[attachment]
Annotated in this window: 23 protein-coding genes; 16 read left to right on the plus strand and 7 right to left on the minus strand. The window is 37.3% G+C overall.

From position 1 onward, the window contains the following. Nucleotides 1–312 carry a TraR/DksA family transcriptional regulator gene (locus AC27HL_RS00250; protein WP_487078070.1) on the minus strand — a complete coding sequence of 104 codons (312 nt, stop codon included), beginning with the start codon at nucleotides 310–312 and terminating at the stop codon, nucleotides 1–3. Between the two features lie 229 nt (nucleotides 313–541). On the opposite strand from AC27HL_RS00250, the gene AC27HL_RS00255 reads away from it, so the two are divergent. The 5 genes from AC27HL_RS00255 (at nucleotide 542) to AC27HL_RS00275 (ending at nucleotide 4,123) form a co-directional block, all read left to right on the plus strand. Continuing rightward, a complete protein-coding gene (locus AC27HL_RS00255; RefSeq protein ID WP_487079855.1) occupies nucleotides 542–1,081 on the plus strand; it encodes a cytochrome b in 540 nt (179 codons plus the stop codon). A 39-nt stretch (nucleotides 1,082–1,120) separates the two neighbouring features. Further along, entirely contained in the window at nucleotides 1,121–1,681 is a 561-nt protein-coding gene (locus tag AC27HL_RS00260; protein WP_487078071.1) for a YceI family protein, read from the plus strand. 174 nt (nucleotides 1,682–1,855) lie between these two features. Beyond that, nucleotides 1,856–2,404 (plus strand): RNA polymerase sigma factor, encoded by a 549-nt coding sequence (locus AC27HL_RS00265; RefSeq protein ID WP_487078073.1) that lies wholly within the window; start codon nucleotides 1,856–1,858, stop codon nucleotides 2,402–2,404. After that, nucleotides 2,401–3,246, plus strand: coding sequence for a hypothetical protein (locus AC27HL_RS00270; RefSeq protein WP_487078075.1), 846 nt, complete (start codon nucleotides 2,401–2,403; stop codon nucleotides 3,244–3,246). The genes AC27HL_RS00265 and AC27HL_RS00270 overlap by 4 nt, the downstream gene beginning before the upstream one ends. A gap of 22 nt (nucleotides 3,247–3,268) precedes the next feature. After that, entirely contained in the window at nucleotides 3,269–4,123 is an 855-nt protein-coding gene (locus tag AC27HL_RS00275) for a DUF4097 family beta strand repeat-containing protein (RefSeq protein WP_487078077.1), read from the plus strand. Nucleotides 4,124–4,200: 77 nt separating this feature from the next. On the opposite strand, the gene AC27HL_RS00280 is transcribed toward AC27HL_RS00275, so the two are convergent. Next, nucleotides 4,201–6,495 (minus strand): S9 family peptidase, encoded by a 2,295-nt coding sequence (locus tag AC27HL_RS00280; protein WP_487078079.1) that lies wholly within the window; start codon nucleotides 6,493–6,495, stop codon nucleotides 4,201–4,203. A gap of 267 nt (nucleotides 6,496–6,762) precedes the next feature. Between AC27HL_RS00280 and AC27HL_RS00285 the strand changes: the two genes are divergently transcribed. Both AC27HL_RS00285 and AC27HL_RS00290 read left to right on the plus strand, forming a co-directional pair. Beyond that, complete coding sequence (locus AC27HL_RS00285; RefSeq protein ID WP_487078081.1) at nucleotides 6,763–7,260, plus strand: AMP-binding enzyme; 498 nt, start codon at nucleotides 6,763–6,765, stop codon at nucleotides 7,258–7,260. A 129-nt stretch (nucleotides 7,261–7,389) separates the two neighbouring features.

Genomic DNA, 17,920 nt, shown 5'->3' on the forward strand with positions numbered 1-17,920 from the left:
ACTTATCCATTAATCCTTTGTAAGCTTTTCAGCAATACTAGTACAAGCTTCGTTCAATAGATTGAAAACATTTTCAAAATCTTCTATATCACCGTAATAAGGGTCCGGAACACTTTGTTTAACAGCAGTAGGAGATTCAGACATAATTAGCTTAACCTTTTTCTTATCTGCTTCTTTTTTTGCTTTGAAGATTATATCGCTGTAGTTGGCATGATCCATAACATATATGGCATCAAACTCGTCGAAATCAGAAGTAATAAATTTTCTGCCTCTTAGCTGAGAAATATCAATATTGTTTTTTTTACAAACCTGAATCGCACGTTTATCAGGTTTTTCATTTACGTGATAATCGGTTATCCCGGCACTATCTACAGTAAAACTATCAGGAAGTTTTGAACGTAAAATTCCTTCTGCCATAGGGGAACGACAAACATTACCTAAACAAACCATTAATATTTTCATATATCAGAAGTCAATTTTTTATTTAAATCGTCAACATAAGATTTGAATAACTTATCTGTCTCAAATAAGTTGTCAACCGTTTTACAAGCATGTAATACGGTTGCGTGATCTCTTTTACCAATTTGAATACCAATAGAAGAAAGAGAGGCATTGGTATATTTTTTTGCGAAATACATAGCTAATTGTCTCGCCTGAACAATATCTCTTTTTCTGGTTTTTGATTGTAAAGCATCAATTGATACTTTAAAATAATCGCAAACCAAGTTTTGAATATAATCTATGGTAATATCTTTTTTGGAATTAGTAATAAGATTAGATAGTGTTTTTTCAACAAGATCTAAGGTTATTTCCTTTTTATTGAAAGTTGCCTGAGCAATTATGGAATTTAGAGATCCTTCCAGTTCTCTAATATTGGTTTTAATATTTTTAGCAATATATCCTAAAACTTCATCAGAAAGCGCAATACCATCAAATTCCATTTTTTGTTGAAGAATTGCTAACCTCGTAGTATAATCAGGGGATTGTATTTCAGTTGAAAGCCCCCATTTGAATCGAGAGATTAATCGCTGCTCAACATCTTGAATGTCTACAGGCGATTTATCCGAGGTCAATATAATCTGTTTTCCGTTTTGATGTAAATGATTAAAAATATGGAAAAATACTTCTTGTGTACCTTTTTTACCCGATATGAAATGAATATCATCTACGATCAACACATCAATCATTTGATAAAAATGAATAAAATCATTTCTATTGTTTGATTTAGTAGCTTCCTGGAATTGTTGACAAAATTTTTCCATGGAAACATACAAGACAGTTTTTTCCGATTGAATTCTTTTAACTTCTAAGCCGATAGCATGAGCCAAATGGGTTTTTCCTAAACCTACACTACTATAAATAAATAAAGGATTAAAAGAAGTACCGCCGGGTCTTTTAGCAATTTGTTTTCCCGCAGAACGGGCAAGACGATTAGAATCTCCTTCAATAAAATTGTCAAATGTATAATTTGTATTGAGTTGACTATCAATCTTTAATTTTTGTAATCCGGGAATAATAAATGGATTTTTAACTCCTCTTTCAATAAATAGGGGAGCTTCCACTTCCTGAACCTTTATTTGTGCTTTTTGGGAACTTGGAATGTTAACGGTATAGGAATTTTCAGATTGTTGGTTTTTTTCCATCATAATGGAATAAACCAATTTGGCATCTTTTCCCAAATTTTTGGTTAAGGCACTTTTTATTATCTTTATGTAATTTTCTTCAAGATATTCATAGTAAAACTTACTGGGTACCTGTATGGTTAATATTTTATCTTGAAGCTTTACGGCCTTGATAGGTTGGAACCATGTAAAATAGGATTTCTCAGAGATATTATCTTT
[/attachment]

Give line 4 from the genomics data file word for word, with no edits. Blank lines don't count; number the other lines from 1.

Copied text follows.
ACTTATCCATTAATCCTTTGTAAGCTTTTCAGCAATACTAGTACAAGCTTCGTTCAATAGATTGAAAACATTTTCAAAATCTTCTATATCACCGTAATAAGGGTCCGGAACACTTTGTTTAACAGCAGTAGGAGATTCAGACATAATTAGCTTAACCTTTTTCTTATCTGCTTCTTTTTTTGCTTTGAAGATTATATCGCTGTAGTTGGCATGATCCATAACATATATGGCATCAAACTCGTCGAAATCAGAAGTAATAAATTTTCTGCCTCTTAGCTGAGAAATATCAATATTGTTTTTTTTACAAACCTGAATCGCACGTTTATCAGGTTTTTCATTTACGTGATAATCGGTTATCCCGGCACTATCTACAGTAAAACTATCAGGAAGTTTTGAACGTAAAATTCCTTCTGCCATAGGGGAACGACAAACATTACCTAAACAAACCATTAATATTTTCATATATCAGAAGTCAATTTTTTATTTAAATCGTCAACATAAGATTTGAATAACTTATCTGTCTCAAATAAGTTGTCAACCGTTTTACAAGCATGTAATACGGTTGCGTGATCTCTTTTACCAATTTGAATACCAATAGAAGAAAGAGAGGCATTGGTATATTTTTTTGCGAAATACATAGCTAATTGTCTCGCCTGAACAATATCTCTTTTTCTGGTTTTTGATTGTAAAGCATCAATTGATACTTTAAAATAATCGCAAACCAAGTTTTGAATATAATCTATGGTAATATCTTTTTTGGAATTAGTAATAAGATTAGATAGTGTTTTTTCAACAAGATCTAAGGTTATTTCCTTTTTATTGAAAGTTGCCTGAGCAATTATGGAATTTAGAGATCCTTCCAGTTCTCTAATATTGGTTTTAATATTTTTAGCAATATATCCTAAAACTTCATCAGAAAGCGCAATACCATCAAATTCCATTTTTTGTTGAAGAATTGCTAACCTCGTAGTATAATCAGGGGATTGTATTTCAGTTGAAAGCCCCCATTTGAATCGAGAGATTAATCGCTGCTCAACATCTTGAATGTCTACAGGCGATTTATCCGAGGTCAATATAATCTGTTTTCCGTTTTGATGTAAATGATTAAAAATATGGAAAAATACTTCTTGTGTACCTTTTTTACCCGATATGAAATGAATATCATCTACGATCAACACATCAATCATTTGATAAAAATGAATAAAATCATTTCTATTGTTTGATTTAGTAGCTTCCTGGAATTGTTGACAAAATTTTTCCATGGAAACATACAAGACAGTTTTTTCCGATTGAATTCTTTTAACTTCTAAGCCGATAGCATGAGCCAAATGGGTTTTTCCTAAACCTACACTACTATAAATAAATAAAGGATTAAAAGAAGTACCGCCGGGTCTTTTAGCAATTTGTTTTCCCGCAGAACGGGCAAGACGATTAGAATCTCCTTCAATAAAATTGTCAAATGTATAATTTGTATTGAGTTGACTATCAATCTTTAATTTTTGTAATCCGGGAATAATAAATGGATTTTTAACTCCTCTTTCAATAAATAGGGGAGCTTCCACTTCCTGAACCTTTATTTGTGCTTTTTGGGAACTTGGAATGTTAACGGTATAGGAATTTTCAGATTGTTGGTTTTTTTCCATCATAATGGAATAAACCAATTTGGCATCTTTTCCCAAATTTTTGGTTAAGGCACTTTTTATTATCTTTATGTAATTTTCTTCAAGATATTCATAGTAAAACTTACTGGGTACCTGTATGGTTAATATTTTATCTTGAAGCTTTACGGCCTTGATAGGTTGGAACCATGTAAAATAGGATTTCTCAGAGATATTATCTTT